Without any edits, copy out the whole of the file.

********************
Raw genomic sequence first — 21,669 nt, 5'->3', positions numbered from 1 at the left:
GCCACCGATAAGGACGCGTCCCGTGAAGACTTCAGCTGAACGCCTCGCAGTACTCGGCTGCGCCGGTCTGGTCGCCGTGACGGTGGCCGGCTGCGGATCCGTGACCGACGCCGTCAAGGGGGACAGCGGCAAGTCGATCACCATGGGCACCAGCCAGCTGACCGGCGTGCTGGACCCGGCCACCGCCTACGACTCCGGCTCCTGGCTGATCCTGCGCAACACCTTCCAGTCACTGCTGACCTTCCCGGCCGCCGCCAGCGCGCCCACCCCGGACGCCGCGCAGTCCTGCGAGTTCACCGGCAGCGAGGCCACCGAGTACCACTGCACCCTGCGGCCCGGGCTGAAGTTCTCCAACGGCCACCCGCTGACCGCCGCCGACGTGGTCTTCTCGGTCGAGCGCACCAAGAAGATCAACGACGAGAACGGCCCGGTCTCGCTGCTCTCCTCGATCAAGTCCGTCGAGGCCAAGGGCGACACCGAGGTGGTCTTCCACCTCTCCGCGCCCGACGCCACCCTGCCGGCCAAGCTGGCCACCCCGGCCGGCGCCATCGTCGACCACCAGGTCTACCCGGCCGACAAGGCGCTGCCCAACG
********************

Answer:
Raw genomic sequence first — 21,669 nt, 5'->3', positions numbered from 1 at the left:
GCCACCGATAAGGACGCGTCCCGTGAAGACTTCAGCTGAACGCCTCGCAGTACTCGGCTGCGCCGGTCTGGTCGCCGTGACGGTGGCCGGCTGCGGATCCGTGACCGACGCCGTCAAGGGGGACAGCGGCAAGTCGATCACCATGGGCACCAGCCAGCTGACCGGCGTGCTGGACCCGGCCACCGCCTACGACTCCGGCTCCTGGCTGATCCTGCGCAACACCTTCCAGTCACTGCTGACCTTCCCGGCCGCCGCCAGCGCGCCCACCCCGGACGCCGCGCAGTCCTGCGAGTTCACCGGCAGCGAGGCCACCGAGTACCACTGCACCCTGCGGCCCGGGCTGAAGTTCTCCAACGGCCACCCGCTGACCGCCGCCGACGTGGTCTTCTCGGTCGAGCGCACCAAGAAGATCAACGACGAGAACGGCCCGGTCTCGCTGCTCTCCTCGATCAAGTCCGTCGAGGCCAAGGGCGACACCGAGGTGGTCTTCCACCTCTCCGCGCCCGACGCCACCCTGCCGGCCAAGCTGGCCACCCCGGCCGGCGCCATCGTCGACCACCAGGTCTACCCGGCCGACAAGGCGCTGCCCAACG